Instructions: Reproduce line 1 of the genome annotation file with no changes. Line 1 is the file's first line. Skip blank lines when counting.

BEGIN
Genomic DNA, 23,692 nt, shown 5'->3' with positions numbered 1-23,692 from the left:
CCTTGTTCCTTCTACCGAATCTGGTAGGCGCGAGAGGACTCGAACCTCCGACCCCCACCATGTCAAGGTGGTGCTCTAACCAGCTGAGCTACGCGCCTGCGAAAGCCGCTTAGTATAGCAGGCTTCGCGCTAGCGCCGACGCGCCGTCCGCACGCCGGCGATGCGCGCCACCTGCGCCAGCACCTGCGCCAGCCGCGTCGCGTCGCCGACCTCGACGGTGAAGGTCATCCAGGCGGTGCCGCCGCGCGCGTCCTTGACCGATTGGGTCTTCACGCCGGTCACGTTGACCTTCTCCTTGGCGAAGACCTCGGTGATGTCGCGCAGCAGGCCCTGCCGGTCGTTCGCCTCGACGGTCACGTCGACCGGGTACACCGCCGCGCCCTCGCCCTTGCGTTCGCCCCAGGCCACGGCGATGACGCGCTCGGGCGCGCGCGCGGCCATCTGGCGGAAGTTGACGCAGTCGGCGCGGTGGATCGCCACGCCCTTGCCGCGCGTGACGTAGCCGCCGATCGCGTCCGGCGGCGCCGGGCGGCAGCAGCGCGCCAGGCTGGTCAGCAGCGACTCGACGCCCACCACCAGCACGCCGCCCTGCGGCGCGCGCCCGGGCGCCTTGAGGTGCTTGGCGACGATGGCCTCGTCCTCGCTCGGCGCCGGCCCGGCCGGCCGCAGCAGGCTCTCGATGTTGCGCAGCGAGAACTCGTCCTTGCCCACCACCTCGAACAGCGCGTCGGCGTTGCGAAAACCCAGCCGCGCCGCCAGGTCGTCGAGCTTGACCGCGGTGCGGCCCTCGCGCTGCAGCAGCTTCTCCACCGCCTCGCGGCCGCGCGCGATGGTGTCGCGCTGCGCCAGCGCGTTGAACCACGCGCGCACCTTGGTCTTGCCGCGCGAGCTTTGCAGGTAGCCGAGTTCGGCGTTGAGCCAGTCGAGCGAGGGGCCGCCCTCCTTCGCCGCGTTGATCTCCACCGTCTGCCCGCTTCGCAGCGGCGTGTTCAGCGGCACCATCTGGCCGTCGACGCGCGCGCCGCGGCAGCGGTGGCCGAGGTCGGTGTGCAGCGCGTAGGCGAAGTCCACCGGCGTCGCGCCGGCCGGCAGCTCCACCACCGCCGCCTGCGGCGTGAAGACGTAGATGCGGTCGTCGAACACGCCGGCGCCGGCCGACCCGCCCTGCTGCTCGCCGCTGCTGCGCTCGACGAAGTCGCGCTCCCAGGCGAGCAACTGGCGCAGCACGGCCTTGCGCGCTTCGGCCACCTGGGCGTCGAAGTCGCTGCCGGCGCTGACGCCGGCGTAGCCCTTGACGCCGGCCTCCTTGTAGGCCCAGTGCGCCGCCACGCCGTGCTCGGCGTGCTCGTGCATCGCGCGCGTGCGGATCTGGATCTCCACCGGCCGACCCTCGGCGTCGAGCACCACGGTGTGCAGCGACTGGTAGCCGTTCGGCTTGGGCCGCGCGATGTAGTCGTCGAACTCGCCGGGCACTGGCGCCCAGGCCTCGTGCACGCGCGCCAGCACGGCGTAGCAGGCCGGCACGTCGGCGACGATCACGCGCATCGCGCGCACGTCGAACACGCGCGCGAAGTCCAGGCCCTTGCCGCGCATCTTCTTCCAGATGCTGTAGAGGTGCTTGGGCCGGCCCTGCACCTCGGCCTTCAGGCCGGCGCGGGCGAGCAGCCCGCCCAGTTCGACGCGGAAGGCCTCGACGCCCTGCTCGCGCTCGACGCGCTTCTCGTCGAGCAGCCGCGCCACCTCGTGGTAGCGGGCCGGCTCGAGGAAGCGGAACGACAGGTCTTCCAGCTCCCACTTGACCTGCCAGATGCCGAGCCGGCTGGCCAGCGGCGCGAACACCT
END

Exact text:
Genomic DNA, 23,692 nt, shown 5'->3' with positions numbered 1-23,692 from the left: